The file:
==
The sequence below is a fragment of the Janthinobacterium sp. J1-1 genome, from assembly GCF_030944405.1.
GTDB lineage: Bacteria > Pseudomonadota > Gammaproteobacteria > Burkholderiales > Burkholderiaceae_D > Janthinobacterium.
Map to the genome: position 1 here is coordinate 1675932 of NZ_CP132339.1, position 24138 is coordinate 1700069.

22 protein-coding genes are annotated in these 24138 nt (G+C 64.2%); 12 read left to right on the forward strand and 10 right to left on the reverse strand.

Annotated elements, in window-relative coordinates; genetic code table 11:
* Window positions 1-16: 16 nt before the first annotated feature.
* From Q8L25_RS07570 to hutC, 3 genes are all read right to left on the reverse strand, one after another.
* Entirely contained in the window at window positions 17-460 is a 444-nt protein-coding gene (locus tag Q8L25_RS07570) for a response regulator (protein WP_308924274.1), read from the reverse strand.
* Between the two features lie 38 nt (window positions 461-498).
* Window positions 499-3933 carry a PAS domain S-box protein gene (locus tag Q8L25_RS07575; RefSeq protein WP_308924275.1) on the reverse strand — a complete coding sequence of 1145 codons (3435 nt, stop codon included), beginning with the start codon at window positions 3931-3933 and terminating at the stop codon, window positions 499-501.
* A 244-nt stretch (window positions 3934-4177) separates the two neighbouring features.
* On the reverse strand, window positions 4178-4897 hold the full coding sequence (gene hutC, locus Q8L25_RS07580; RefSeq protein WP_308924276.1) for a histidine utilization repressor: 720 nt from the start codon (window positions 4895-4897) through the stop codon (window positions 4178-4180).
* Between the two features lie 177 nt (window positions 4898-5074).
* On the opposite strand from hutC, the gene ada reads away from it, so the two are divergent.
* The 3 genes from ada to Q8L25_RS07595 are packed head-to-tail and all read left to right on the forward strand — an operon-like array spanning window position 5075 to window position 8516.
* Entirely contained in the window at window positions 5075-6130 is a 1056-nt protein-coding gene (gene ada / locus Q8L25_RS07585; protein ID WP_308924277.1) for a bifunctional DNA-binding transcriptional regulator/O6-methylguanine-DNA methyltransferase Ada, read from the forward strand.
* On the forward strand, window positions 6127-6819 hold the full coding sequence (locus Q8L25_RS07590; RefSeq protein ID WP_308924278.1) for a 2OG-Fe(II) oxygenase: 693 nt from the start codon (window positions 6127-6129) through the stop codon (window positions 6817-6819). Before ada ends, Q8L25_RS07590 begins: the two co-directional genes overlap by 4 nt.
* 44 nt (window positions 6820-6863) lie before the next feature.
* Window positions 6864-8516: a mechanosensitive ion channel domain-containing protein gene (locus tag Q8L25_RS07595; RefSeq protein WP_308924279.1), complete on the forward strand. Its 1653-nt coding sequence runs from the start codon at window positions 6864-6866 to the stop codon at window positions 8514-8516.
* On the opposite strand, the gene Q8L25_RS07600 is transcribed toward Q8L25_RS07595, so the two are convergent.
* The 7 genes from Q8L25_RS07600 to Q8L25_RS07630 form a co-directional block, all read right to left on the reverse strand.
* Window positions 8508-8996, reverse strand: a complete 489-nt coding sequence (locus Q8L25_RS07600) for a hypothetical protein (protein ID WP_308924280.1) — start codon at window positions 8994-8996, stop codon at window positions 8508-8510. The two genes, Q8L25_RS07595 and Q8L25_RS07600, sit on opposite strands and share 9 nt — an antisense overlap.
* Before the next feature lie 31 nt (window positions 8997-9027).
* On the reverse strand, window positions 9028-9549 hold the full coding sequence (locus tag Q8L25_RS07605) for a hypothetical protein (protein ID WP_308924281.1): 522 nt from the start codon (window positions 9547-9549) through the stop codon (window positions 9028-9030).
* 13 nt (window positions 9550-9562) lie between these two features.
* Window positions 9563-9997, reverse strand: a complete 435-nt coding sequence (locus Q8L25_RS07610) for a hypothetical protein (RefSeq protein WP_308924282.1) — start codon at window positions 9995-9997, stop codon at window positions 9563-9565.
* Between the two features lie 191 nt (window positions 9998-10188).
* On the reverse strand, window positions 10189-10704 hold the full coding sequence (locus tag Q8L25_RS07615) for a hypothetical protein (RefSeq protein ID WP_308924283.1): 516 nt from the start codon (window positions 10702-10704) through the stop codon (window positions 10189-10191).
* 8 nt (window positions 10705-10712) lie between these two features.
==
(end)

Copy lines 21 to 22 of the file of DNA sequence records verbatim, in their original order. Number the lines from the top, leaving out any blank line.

* The 7 genes from Q8L25_RS07600 to Q8L25_RS07630 form a co-directional block, all read right to left on the reverse strand.
* Window positions 8508-8996, reverse strand: a complete 489-nt coding sequence (locus Q8L25_RS07600) for a hypothetical protein (protein ID WP_308924280.1) — start codon at window positions 8994-8996, stop codon at window positions 8508-8510. The two genes, Q8L25_RS07595 and Q8L25_RS07600, sit on opposite strands and share 9 nt — an antisense overlap.